The next time you buy a PopSockets cellphone grip from Amazon, be forewarned: It likely won’t come with a manufacturer’s warranty — because it won’t be coming from PopSockets or one of its authorized sellers.
That’s one of the trickle-down effects of a power move that Amazon recently made against PopSockets and other brands that sell their goods through the largest online store in the U.S. Amazon is taking more control over where and how product manufacturers can hawk their wares on Amazon.
It wasn’t always this way for PopSockets. For several years, the company saw Amazon as an integral part of its business. The startup, which makes popular circular contraptions that can be used as a grip or a stand affixed to cellphones, sold its accessories at wholesale prices to Amazon, which then sold them at retail prices to Amazon.com shoppers.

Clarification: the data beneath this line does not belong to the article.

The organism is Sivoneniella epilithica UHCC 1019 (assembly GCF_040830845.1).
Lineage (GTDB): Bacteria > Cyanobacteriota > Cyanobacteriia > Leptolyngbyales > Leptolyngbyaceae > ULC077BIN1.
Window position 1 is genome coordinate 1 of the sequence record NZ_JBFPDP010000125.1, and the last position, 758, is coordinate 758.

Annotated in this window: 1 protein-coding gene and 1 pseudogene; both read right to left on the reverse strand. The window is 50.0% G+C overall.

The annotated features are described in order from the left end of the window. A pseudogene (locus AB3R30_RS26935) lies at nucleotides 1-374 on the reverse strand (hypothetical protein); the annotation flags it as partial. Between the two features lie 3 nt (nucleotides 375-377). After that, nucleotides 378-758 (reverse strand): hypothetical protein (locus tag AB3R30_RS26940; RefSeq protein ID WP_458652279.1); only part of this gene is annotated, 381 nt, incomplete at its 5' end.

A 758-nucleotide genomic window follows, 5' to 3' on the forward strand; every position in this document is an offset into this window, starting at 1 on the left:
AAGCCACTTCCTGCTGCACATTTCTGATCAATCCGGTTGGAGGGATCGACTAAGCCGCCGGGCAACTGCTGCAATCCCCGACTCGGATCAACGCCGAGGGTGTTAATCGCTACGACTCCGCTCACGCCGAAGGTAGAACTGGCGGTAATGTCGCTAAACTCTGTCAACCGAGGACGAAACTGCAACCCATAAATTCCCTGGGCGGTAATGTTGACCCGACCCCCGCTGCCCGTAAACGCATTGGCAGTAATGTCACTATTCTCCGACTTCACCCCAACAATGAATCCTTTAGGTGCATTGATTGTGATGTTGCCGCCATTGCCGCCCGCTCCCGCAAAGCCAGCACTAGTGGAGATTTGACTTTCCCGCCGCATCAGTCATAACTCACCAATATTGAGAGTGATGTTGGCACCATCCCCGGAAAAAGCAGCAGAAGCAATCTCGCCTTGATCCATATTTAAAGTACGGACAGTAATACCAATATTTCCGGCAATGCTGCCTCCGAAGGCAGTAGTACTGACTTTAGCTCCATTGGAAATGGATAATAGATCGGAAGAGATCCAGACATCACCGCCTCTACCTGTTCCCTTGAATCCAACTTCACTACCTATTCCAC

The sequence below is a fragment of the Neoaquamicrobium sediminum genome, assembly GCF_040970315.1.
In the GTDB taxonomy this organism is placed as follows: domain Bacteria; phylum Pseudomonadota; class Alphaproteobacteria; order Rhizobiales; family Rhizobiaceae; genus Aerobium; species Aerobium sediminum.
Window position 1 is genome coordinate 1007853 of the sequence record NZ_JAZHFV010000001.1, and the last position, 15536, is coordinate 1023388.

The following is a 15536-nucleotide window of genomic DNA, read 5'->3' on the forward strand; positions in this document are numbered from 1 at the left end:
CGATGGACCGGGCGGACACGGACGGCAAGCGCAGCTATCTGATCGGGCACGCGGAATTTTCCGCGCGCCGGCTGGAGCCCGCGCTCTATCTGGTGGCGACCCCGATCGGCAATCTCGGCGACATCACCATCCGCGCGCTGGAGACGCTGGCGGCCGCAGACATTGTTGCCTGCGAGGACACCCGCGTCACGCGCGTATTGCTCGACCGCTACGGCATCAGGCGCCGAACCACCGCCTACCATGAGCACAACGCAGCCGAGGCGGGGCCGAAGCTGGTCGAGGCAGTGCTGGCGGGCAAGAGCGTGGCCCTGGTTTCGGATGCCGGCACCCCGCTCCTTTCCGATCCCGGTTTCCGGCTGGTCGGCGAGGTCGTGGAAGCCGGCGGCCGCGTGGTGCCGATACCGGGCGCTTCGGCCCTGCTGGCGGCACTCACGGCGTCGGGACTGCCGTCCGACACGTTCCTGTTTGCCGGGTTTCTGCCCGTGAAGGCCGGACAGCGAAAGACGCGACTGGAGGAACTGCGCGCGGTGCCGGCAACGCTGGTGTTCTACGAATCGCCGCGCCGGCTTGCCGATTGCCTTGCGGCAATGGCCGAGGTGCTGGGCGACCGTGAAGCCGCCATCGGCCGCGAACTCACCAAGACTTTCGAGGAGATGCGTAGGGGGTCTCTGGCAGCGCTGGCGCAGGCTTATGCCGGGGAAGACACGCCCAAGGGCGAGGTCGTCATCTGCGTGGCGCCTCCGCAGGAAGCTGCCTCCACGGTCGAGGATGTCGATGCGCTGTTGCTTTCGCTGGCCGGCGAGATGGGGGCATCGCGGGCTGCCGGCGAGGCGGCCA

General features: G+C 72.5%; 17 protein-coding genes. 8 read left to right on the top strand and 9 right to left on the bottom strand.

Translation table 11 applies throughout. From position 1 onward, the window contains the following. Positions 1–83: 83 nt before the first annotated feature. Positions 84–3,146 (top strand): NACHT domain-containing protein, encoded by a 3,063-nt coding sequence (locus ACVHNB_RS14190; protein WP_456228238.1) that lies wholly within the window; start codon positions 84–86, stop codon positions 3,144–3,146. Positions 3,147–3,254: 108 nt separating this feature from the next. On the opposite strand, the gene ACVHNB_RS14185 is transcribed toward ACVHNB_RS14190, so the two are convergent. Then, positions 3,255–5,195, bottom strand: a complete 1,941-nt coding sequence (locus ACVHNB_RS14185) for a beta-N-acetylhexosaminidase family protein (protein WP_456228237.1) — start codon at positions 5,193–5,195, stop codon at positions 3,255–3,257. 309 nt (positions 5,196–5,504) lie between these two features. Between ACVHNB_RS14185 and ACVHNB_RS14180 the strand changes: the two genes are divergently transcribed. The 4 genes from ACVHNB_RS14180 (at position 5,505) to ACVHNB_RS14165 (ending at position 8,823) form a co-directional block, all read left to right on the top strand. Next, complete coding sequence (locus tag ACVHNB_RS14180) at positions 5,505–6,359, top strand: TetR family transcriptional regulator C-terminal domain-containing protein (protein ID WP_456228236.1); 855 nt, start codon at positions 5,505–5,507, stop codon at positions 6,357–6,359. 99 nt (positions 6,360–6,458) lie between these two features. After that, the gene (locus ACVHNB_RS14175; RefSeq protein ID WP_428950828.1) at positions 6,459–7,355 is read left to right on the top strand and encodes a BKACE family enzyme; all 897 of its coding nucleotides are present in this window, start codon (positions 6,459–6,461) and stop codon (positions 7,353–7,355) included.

Some companies are choosing to end their relationship with Amazon rather than cave to the online retailer’s demands.
But over time, the relationship with Amazon felt increasingly one-sided, with Amazon often dressing up requests about lowering prices or spending more on marketing as non-negotiable demands, according to PopSockets CEO David Barnett.
“It often does not feel like human beings over there,” said Barnett, who was careful to lay blame on the structure in which employees on the Amazon retail team are forced to operate, and not on the employees themselves. “It’s like a robot.”